Book 3 in the Fallen Angels Series – Coming soon on May 29, 2018!

Pre-order your copy here: iBooksKindleNookGooglePlay and Kobo.


Chapter One – Asa (Fallen Angels 3)

“The scent of demon is so thick, you’d think they were roasting them,” Laylah called over the night breeze.

Asa lofted a little higher above the city, coming level with the shadow angeling flying beside him. “The humans?” he scoffed. “If they could manage that, they wouldn’t need us.”

The moonlight glinted off her black wings. They were flying mainly on magic as they patrolled Seattle, but a fair wind off the harbor made for easy gliding. He relaxed into a steady pace beside her as he scanned the streets below.

“Admit it—you enjoy being around them again. The humans.” A laugh danced in her voice. “I see how you look at them.”

“That is far from Truth,” he said without breaking his visual search. Demon scent hung like a haze over the city—the entire nightscape seemed infected with it—making it difficult to pinpoint a source. The fae and their machinations and lies… they had been using vampires to infect the humans with demon essence, changing their DNA until their darker sides were ascendant. It skirted the deep-magic bond that kept the fae from actually killing the humans they loathed and feared. But they were desperate to stop the humans’ technology lest they break into the immortal realm and stop the fae’s endless cruelties and sex parties. Asa would just as soon the fae were wiped out—angeling and fae were ancient foes—but he doubted the humans would accomplish it, even with their device. Apart from the demon-infected, they were too pure of heart. He could sense their thousands of souls even in the darkest night, shining with that impossible allure, the Virtues in all their glory singing to him as they did to every angel and angeling.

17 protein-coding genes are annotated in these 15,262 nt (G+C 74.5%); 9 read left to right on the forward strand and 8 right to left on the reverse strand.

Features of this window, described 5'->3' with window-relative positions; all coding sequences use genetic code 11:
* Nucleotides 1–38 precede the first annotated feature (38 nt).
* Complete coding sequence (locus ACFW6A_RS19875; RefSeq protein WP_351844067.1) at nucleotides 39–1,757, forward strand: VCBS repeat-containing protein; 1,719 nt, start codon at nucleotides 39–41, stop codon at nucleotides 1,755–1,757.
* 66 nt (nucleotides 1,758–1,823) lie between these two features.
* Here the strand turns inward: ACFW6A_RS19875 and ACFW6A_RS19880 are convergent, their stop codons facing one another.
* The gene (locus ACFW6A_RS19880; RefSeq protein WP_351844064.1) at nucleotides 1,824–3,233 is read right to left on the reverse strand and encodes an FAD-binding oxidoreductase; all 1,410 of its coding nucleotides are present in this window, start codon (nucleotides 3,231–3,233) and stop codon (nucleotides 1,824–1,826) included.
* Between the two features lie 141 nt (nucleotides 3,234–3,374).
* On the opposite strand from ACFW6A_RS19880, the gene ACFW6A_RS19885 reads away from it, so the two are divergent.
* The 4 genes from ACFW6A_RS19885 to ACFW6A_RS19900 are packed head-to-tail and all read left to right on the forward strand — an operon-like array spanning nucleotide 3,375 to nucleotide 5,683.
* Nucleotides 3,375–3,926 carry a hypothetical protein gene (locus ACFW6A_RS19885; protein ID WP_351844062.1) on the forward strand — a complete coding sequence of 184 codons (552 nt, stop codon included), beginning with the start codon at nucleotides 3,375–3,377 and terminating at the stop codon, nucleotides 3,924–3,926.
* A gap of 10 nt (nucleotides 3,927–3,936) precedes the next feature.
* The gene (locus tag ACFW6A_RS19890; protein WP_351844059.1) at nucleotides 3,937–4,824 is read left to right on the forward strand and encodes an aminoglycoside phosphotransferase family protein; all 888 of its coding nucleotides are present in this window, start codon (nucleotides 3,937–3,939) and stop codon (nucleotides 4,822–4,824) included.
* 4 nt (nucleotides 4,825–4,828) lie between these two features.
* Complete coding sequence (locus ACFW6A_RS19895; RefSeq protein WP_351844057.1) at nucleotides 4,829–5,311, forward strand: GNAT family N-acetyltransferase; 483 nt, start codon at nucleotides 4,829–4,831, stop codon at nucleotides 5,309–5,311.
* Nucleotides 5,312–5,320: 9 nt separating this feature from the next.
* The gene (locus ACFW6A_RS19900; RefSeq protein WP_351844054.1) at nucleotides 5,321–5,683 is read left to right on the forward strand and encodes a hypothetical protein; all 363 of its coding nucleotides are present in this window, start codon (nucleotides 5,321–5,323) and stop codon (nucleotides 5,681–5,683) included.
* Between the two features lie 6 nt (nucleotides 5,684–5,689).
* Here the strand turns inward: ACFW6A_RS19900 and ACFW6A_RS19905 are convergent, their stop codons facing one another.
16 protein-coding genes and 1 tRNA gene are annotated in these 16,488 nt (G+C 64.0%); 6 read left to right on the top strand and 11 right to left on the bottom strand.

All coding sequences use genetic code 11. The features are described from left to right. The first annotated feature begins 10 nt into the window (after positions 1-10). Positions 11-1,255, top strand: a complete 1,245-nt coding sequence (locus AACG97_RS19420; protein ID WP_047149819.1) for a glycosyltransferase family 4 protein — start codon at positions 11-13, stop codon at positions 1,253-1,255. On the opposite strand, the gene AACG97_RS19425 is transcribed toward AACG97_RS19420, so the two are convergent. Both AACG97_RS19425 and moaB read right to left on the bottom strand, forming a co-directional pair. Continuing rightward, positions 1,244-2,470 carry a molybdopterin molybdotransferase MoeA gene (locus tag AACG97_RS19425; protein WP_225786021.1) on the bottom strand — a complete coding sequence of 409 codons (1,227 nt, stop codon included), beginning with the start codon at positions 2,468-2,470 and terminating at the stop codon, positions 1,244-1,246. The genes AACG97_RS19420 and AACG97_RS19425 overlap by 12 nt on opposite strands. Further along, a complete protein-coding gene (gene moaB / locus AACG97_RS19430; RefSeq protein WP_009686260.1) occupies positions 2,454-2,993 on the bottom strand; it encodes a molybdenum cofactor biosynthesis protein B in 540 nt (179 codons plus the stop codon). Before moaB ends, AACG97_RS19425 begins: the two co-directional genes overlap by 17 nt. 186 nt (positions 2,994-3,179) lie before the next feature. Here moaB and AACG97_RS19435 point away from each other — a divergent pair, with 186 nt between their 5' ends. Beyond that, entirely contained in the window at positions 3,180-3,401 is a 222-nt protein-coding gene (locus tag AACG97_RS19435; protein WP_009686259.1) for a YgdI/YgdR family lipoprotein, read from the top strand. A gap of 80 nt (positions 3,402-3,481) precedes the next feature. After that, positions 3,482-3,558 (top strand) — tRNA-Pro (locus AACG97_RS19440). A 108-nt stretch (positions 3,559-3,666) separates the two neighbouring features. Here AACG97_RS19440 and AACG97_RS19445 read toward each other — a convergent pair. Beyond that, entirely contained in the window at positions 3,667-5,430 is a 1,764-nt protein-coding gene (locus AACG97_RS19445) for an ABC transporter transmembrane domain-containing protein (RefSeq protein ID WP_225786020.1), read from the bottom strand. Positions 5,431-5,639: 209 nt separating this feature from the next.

He was created to love them, but Laylah was wrong—being among them again was torture, not pleasure.

Asa caught a whiff of vampire, but it quickly faded into the miasma of demon, human, and angeling, both light and shadow. There was no telling any of it apart.

“They don’t Tempt you?” Laylah pressed, cocking an eyebrow as they glided over the glaring neon of the streets below. “Even a little?”

He kept his gaze on a straggle of drunken humans walking the nightlife. “No.” Humans were nothing but Temptation. But he was only truly Tempted once in the way Laylah meant—the sin of Lust—and that wasn’t even what caused his Fall from the light into shadow. Not directly anyway.